All Articles: COVID-19

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The worldwide Pandemic known as COVID-19/SARS-CoV-2 (Coronavirus) has consumed the media, our government, and has changed our day-to-day liv

In order for the SARS-CoV-2 to infect humans and cause COVID-19 disease, it must be able to produce more progeny viruses in the infected cells.

Of the four structural proteins that make up human coronaviruses, the envelope (E) protein is currently the least understood by scientists.

Meggan Craft, PhD, associate professor in the Department of Veterinary Population Medicine is collaborating with Eva Enns, PhD, associate professor in the Division of Health Policy and Management in the School of Public Health, to create a model of how the novel coronavirus moves through an individual’s network.

Transmission models of COVID-19 are used by policymakers and hospital leaders to inform disease prevention and mitigation activities and prepare for case surges.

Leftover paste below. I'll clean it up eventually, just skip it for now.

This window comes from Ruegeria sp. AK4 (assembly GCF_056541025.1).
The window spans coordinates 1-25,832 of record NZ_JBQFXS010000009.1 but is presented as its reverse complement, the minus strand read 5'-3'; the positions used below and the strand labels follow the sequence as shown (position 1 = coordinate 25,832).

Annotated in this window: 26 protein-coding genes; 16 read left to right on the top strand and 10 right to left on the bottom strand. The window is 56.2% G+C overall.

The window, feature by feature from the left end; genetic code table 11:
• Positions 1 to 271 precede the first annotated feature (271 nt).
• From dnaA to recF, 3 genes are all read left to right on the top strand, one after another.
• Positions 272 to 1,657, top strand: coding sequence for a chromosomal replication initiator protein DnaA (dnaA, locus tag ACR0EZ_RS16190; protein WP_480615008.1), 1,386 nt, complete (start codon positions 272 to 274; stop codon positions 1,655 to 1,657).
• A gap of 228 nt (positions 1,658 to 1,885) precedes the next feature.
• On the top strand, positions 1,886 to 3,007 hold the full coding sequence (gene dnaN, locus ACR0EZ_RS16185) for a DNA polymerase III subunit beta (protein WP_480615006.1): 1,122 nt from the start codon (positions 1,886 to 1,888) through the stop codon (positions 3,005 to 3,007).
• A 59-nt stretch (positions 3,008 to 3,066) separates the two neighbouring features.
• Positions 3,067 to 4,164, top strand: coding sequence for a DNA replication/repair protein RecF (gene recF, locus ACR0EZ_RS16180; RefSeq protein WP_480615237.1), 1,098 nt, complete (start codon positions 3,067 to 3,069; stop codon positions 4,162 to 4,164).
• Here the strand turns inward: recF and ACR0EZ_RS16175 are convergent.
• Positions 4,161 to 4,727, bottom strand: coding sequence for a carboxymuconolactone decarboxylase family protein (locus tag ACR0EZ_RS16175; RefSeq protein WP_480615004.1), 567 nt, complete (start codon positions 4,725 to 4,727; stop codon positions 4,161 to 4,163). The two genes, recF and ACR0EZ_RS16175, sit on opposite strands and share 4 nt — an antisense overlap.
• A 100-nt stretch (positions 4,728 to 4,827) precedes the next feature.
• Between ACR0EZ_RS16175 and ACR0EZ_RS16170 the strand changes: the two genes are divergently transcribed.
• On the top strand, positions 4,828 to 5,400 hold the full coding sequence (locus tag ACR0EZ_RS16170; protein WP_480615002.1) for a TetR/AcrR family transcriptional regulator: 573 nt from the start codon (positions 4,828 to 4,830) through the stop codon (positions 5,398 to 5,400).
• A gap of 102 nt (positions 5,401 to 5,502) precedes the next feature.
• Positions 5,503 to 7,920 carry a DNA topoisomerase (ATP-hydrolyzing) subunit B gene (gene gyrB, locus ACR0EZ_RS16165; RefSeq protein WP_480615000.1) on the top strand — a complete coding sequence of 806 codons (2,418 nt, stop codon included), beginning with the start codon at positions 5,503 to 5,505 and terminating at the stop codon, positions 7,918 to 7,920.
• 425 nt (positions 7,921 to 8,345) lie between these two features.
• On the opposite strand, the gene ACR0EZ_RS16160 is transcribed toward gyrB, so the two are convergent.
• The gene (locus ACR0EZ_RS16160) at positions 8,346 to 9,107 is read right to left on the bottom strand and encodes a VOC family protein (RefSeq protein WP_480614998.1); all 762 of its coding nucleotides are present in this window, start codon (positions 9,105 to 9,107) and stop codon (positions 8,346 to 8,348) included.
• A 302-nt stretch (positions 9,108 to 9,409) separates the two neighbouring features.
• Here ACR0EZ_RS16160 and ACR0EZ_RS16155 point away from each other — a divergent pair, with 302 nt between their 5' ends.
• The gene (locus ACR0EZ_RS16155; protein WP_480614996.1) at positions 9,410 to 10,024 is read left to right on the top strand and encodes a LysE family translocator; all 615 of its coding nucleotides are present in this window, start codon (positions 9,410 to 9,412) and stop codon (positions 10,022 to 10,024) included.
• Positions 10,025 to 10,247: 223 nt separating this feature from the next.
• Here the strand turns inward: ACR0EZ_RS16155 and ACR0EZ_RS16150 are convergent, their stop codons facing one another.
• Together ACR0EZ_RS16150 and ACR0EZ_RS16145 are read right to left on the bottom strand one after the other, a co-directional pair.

The ability to detect antibodies against a SARS-CoV-2 infection presents a tremendous opportunity for the development of a COVID-19 diagnostic test.

SARS-CoV-2, the virus that causes COVID-19, ignites an immune response to infection, which results in severe lung inflammation.

SARS-CoV-2, the virus that causes COVID-19, uses its spike protein to recognize the receptor ACE2 on human lung cells, attaching the virus to the cells.

Proteins of highly pathogenic viruses, such as SARS-CoV-2 that causes COVID-19 disease, play a critical role in the body’s immune response to infection, sometimes causing overt inflammation and tissue damage.